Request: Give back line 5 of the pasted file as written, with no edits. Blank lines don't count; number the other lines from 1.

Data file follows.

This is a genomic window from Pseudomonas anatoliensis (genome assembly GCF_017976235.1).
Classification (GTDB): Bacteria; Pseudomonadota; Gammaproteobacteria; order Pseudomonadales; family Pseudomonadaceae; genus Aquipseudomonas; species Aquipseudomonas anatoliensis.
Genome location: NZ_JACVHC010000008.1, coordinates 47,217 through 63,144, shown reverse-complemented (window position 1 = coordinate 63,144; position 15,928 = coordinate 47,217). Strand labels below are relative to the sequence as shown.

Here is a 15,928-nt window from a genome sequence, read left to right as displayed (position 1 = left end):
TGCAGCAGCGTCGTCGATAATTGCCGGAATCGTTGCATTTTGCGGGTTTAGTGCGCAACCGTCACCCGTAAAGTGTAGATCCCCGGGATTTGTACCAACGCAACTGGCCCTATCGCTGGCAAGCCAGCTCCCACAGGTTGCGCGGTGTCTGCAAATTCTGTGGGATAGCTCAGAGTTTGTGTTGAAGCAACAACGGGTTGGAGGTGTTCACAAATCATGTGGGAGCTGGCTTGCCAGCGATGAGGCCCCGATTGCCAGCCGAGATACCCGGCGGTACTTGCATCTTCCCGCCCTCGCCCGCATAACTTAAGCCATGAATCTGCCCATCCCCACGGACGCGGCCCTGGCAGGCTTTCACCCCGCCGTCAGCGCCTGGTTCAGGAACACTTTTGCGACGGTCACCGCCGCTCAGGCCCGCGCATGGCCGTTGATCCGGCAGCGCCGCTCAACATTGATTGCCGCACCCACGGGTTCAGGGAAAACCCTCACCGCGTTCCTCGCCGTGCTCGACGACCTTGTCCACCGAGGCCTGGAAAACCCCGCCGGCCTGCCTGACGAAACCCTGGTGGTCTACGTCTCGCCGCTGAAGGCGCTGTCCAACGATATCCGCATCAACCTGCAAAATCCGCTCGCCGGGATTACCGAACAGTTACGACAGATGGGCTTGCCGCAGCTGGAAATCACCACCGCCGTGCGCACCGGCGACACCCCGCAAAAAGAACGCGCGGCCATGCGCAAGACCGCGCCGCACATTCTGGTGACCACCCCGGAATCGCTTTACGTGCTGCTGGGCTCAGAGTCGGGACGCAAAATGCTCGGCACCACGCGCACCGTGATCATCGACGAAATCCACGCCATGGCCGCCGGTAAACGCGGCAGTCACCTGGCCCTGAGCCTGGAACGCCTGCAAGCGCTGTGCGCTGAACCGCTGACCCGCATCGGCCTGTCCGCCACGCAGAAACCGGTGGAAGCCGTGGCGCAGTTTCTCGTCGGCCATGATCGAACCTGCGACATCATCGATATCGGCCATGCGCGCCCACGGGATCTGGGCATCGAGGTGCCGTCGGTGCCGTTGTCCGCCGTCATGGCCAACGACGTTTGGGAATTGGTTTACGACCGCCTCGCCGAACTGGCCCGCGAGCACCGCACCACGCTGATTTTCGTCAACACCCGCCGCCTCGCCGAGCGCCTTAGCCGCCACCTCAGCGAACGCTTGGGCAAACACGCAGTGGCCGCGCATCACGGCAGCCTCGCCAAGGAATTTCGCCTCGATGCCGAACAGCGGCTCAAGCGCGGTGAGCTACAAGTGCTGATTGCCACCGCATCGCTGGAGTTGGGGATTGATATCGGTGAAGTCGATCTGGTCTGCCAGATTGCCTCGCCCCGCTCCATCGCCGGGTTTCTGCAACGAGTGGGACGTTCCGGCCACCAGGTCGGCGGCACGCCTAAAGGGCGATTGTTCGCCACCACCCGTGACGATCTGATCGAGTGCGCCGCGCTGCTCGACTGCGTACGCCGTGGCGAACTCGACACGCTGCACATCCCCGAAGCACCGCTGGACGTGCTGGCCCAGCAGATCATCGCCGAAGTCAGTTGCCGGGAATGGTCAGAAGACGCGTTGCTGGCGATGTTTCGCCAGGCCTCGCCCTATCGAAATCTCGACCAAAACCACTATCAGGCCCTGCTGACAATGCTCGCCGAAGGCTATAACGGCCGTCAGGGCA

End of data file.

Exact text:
TGCAGCAGCGTCGTCGATAATTGCCGGAATCGTTGCATTTTGCGGGTTTAGTGCGCAACCGTCACCCGTAAAGTGTAGATCCCCGGGATTTGTACCAACGCAACTGGCCCTATCGCTGGCAAGCCAGCTCCCACAGGTTGCGCGGTGTCTGCAAATTCTGTGGGATAGCTCAGAGTTTGTGTTGAAGCAACAACGGGTTGGAGGTGTTCACAAATCATGTGGGAGCTGGCTTGCCAGCGATGAGGCCCCGATTGCCAGCCGAGATACCCGGCGGTACTTGCATCTTCCCGCCCTCGCCCGCATAACTTAAGCCATGAATCTGCCCATCCCCACGGACGCGGCCCTGGCAGGCTTTCACCCCGCCGTCAGCGCCTGGTTCAGGAACACTTTTGCGACGGTCACCGCCGCTCAGGCCCGCGCATGGCCGTTGATCCGGCAGCGCCGCTCAACATTGATTGCCGCACCCACGGGTTCAGGGAAAACCCTCACCGCGTTCCTCGCCGTGCTCGACGACCTTGTCCACCGAGGCCTGGAAAACCCCGCCGGCCTGCCTGACGAAACCCTGGTGGTCTACGTCTCGCCGCTGAAGGCGCTGTCCAACGATATCCGCATCAACCTGCAAAATCCGCTCGCCGGGATTACCGAACAGTTACGACAGATGGGCTTGCCGCAGCTGGAAATCACCACCGCCGTGCGCACCGGCGACACCCCGCAAAAAGAACGCGCGGCCATGCGCAAGACCGCGCCGCACATTCTGGTGACCACCCCGGAATCGCTTTACGTGCTGCTGGGCTCAGAGTCGGGACGCAAAATGCTCGGCACCACGCGCACCGTGATCATCGACGAAATCCACGCCATGGCCGCCGGTAAACGCGGCAGTCACCTGGCCCTGAGCCTGGAACGCCTGCAAGCGCTGTGCGCTGAACCGCTGACCCGCATCGGCCTGTCCGCCACGCAGAAACCGGTGGAAGCCGTGGCGCAGTTTCTCGTCGGCCATGATCGAACCTGCGACATCATCGATATCGGCCATGCGCGCCCACGGGATCTGGGCATCGAGGTGCCGTCGGTGCCGTTGTCCGCCGTCATGGCCAACGACGTTTGGGAATTGGTTTACGACCGCCTCGCCGAACTGGCCCGCGAGCACCGCACCACGCTGATTTTCGTCAACACCCGCCGCCTCGCCGAGCGCCTTAGCCGCCACCTCAGCGAACGCTTGGGCAAACACGCAGTGGCCGCGCATCACGGCAGCCTCGCCAAGGAATTTCGCCTCGATGCCGAACAGCGGCTCAAGCGCGGTGAGCTACAAGTGCTGATTGCCACCGCATCGCTGGAGTTGGGGATTGATATCGGTGAAGTCGATCTGGTCTGCCAGATTGCCTCGCCCCGCTCCATCGCCGGGTTTCTGCAACGAGTGGGACGTTCCGGCCACCAGGTCGGCGGCACGCCTAAAGGGCGATTGTTCGCCACCACCCGTGACGATCTGATCGAGTGCGCCGCGCTGCTCGACTGCGTACGCCGTGGCGAACTCGACACGCTGCACATCCCCGAAGCACCGCTGGACGTGCTGGCCCAGCAGATCATCGCCGAAGTCAGTTGCCGGGAATGGTCAGAAGACGCGTTGCTGGCGATGTTTCGCCAGGCCTCGCCCTATCGAAATCTCGACCAAAACCACTATCAGGCCCTGCTGACAATGCTCGCCGAAGGCTATAACGGCCGTCAGGGCA